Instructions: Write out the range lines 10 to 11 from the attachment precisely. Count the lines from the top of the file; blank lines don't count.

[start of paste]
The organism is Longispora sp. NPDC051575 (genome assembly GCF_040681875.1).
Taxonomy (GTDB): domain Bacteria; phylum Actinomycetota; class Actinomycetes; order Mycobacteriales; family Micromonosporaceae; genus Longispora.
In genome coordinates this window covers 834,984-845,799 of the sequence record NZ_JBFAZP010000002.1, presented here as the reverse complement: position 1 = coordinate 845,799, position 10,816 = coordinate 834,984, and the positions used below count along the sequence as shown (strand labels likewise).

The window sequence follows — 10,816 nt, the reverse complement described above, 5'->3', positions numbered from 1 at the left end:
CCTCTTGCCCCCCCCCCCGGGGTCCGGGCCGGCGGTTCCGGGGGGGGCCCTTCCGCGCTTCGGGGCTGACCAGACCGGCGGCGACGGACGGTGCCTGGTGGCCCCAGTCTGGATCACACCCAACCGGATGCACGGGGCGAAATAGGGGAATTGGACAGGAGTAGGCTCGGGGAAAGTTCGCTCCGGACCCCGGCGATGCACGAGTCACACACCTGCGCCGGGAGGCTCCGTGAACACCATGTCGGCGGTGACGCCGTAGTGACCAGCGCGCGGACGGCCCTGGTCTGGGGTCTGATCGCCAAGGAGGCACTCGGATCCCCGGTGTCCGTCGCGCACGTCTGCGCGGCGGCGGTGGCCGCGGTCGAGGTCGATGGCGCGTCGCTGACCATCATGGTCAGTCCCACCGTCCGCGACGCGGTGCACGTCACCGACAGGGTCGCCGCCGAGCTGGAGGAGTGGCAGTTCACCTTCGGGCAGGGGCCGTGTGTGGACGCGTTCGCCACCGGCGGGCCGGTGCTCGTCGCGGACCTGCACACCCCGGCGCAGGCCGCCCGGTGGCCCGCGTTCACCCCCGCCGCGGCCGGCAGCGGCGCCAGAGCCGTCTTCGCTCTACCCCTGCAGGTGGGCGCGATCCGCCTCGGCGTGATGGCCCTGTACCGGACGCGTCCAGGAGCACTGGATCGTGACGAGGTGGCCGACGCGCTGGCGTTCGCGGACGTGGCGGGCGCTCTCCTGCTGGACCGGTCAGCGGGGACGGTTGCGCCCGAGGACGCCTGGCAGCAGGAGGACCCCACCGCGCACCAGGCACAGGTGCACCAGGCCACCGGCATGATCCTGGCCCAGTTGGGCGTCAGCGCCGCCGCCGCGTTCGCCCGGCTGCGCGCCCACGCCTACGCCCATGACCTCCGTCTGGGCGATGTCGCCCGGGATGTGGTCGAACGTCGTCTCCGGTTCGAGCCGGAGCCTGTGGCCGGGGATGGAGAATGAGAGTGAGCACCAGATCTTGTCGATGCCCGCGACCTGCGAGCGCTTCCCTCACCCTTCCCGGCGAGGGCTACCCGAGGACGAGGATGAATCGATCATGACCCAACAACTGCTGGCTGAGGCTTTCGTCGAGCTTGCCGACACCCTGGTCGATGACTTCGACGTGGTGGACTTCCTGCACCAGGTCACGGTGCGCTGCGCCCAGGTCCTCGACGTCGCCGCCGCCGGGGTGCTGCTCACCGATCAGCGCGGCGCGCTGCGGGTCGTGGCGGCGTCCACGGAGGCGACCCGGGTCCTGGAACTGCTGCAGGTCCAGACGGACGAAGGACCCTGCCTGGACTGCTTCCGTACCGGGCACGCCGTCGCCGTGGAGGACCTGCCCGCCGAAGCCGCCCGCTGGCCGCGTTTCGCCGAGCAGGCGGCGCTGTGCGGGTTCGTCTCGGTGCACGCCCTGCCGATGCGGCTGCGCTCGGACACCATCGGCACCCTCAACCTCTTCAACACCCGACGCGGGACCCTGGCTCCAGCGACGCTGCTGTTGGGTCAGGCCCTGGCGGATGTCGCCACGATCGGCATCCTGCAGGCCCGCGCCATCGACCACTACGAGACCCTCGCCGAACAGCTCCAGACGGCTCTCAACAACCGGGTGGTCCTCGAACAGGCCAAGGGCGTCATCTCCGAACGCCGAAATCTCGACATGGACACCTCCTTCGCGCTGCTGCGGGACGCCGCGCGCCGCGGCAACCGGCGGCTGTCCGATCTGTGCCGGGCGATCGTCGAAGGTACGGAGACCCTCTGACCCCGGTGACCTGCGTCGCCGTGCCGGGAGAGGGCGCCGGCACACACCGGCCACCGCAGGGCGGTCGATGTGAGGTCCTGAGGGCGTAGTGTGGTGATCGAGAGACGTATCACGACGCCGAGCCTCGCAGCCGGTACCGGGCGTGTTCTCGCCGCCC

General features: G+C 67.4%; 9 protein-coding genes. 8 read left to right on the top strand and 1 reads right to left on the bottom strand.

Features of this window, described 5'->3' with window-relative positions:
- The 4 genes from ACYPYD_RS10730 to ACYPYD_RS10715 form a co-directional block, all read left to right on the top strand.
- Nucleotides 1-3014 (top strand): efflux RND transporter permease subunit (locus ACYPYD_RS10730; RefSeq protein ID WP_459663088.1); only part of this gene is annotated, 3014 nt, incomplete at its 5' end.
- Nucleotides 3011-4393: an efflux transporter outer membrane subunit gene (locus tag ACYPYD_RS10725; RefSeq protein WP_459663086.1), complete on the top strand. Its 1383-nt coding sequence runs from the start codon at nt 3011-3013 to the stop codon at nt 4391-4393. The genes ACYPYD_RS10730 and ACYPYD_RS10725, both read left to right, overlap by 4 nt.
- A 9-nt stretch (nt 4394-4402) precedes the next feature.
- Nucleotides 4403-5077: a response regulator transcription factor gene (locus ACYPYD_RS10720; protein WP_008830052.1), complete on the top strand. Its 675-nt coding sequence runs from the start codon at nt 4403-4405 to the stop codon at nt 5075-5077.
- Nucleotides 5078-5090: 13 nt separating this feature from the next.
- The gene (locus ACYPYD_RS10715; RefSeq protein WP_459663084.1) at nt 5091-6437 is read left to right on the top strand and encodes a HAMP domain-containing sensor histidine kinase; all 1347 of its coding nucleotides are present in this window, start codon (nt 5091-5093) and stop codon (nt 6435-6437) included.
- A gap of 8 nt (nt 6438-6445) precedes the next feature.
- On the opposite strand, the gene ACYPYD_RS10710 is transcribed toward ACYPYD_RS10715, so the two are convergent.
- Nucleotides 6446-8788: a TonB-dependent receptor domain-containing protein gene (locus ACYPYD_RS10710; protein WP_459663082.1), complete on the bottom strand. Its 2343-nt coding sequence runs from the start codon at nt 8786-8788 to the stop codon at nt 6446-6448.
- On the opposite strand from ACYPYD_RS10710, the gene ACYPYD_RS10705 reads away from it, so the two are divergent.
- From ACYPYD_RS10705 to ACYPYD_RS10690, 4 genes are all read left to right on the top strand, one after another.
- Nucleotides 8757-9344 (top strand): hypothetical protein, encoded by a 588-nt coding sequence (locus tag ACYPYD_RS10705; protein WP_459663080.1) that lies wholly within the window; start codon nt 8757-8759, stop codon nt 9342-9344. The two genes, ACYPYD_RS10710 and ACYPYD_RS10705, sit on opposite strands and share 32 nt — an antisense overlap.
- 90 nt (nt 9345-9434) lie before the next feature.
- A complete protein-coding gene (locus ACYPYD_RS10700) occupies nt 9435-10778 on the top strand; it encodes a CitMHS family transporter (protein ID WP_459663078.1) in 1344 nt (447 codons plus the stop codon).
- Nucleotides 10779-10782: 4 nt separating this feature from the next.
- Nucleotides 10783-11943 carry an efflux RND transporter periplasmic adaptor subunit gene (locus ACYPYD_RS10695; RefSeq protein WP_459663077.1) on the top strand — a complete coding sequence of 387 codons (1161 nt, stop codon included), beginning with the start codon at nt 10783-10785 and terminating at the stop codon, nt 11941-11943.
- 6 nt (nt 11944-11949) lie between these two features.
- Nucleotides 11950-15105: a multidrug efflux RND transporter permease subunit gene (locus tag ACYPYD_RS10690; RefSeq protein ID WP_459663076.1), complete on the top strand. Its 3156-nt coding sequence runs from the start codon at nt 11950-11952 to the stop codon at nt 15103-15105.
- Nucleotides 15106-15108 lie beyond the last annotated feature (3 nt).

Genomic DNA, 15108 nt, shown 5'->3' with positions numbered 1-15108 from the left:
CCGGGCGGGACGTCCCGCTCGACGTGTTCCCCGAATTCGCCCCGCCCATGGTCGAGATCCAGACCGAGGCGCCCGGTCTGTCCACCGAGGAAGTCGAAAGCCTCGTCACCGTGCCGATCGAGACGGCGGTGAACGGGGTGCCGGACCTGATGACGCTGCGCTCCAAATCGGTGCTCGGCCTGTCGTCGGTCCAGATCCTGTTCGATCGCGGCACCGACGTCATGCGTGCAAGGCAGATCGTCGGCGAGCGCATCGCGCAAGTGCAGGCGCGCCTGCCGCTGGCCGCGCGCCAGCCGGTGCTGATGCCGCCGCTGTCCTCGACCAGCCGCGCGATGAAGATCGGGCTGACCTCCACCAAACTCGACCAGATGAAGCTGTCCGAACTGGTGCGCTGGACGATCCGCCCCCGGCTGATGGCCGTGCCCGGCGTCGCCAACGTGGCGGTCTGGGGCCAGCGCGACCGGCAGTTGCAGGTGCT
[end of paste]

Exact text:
- Nucleotides 3011-4393: an efflux transporter outer membrane subunit gene (locus tag ACYPYD_RS10725; RefSeq protein WP_459663086.1), complete on the top strand. Its 1383-nt coding sequence runs from the start codon at nt 3011-3013 to the stop codon at nt 4391-4393. The genes ACYPYD_RS10730 and ACYPYD_RS10725, both read left to right, overlap by 4 nt.
- A 9-nt stretch (nt 4394-4402) precedes the next feature.